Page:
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Volume III
June 15, 2012

Weekly Home / Cook'n & Eat'n

What the Heck are Pluots & Apriums?

By Alice Osborne

Did you know that June is National Pluot and Aprium Month? Me neither. Sounds fascinating, though, so I thought it would be fun to look into these two fruits (I at least knew a pluot was a fruit, and I guessed the aprium was as well).

Both fruits are plum and apricot hybrids. Pluots and apriums are known for their sweetness and flavor; the sugar content of these fruits is much higher than that of a plum or apricot alone.

Pluots are complex hybrid fruits that are part plum and part apricot in heritage. These fruits were originally invented in the late 20th century by Floyd Zaiger and are now grown in parts of Washington and California.

Pluots have a majority of plum parentage and therefore, have smooth skin like plums. Some varieties of pluots are sometimes called interspecific plums, or dinosaur eggs.

The pluot is often confused with the aprium which is another plum and apricot hybrid with mostly apricot heritage. Like apricots, apriums have slightly fuzzy skin.

Pluot and aprium season stretches from May to September. Pluots can be found mostly in milder climates. They should be plump and firm. Avoid any that are green, blemished, or have broken skin. They should be ripened at room temperature and then refrigerated. Pluots can be ripened in a brown paper bag at room temperature.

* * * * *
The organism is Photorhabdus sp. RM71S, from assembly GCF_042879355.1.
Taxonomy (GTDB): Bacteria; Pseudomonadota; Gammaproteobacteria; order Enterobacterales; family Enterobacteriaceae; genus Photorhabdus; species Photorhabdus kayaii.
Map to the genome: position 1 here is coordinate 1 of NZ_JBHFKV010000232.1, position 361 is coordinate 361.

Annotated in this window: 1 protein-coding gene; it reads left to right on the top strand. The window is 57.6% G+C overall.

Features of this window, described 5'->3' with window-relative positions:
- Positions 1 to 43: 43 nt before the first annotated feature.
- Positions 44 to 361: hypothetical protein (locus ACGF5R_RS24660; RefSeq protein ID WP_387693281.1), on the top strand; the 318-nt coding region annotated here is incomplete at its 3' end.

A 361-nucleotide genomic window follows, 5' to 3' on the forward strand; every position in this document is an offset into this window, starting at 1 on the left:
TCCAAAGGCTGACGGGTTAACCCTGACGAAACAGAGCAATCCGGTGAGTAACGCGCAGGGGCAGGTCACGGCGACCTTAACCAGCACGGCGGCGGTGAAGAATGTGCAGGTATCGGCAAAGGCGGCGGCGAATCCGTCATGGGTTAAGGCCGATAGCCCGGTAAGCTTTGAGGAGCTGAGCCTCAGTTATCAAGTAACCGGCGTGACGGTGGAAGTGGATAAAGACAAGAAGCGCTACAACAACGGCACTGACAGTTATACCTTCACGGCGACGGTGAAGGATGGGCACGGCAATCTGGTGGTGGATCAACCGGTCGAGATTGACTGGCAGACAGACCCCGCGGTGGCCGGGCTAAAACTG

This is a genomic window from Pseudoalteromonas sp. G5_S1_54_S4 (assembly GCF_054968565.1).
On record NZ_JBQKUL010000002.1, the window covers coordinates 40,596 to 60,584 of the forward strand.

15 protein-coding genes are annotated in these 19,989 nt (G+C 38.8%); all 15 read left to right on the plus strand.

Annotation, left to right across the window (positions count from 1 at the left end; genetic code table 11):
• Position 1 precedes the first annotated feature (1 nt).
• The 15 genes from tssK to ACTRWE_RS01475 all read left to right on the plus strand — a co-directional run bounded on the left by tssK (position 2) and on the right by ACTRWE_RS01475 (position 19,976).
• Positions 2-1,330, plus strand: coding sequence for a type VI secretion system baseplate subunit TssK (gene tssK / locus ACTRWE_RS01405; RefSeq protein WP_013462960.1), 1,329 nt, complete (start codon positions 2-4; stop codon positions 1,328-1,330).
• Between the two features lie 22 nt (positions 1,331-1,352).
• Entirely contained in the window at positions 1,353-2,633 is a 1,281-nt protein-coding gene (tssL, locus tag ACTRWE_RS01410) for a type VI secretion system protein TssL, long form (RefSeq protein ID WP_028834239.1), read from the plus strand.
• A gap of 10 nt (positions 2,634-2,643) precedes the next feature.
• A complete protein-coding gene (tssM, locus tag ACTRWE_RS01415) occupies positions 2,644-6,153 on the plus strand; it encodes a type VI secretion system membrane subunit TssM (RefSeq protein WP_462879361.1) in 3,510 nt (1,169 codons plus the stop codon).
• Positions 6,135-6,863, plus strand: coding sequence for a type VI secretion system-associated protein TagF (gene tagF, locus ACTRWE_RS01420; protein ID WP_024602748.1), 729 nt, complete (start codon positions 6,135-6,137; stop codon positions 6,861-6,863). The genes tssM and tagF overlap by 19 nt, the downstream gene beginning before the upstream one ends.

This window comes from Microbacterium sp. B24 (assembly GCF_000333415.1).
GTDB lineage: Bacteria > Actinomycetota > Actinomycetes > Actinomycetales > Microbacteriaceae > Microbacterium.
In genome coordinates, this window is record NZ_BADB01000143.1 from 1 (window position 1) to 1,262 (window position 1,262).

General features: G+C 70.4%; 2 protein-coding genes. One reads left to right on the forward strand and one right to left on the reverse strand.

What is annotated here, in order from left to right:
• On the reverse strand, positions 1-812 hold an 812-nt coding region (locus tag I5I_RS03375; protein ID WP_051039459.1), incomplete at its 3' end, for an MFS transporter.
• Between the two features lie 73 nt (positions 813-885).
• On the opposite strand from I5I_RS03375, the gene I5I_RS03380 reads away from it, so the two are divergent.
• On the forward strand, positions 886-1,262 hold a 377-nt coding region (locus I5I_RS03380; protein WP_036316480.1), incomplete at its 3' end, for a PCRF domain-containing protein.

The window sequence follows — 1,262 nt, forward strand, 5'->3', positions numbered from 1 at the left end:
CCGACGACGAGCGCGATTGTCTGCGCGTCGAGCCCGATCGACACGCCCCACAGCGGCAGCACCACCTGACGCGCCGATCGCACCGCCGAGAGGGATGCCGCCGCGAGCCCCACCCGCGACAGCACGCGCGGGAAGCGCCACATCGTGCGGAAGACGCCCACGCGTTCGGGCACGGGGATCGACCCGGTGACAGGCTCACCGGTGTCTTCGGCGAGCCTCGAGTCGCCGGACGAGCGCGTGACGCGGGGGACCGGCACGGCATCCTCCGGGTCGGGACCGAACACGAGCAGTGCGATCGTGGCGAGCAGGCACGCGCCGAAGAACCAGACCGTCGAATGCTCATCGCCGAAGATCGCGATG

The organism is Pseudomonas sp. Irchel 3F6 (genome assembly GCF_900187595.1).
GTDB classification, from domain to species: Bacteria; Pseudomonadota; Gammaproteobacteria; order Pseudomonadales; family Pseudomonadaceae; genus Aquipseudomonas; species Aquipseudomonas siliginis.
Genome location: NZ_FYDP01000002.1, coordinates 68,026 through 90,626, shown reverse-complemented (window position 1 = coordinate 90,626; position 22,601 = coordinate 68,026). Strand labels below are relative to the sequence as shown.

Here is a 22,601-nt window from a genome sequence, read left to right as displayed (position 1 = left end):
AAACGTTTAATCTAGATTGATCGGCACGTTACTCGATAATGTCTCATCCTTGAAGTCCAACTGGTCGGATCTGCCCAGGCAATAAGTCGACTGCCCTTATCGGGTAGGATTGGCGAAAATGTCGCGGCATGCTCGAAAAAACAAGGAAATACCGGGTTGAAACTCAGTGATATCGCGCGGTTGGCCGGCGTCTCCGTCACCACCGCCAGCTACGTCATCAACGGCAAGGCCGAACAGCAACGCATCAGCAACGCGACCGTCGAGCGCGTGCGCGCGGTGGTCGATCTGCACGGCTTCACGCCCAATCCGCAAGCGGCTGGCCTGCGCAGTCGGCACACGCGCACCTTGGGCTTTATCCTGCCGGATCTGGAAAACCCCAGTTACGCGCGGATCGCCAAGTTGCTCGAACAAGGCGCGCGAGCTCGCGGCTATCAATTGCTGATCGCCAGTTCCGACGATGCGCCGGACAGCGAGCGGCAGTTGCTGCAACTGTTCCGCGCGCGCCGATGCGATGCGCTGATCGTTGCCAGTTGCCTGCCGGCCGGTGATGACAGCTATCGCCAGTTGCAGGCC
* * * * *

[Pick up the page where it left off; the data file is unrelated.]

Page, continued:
Like all fruit, they should be washed well and dried before consumption. And like any pitted fruit, just cut the fruit in half to remove the pit. They are wonderful eaten fresh or cooked.

There is only one variety of aprium currently on the market. The Honey Rich inter-specific is bright orange and has bright orange flesh.

However, there are approximately 20 varieties of pluots on the market - all have been developed and bred by Zaiger Genetics. Each variety contains a different percentage of plum and apricot parentage. These varieties vary in size, skin color, and flesh color. The skin can be solid, striped, or speckled and skin colors range from yellow-green to black. Pluot flesh ranges from white to red in color. Here is a great recipe using a popular pluot, the Confetti:

Confetti-Plum (Pluot) Pasta Salad

Serves 6
(Source: Fruits & Veggies - More Matters, Better Health Cookbook)

8 ounces corkscrew pasta
1/2 medium red bell pepper, cut into strips
3/4 cup peeled and diced jicama
1/2 cup chopped red onion
8 ripe pluots, sliced
2 Tbsp diced pimento
1 tsp finely grated fresh ginger
2 Tbsp rice or white wine vinegar
1 Tbsp rice bran or walnut oil
1/8 tsp salt
1/8 tsp freshly ground black pepper

Cook the pasta according to the package directions. Drain. Rinse briefly under cold water and drain. In a large bowl, toss together the pasta, red and yellow bell peppers, jicama, onion, and pluots.

In a small bowl, whisk together all the basil, pimento, ginger, vinegar, oil, salt, and pepper until blended. Drizzle the dressing over the salad and toss evenly until coated.

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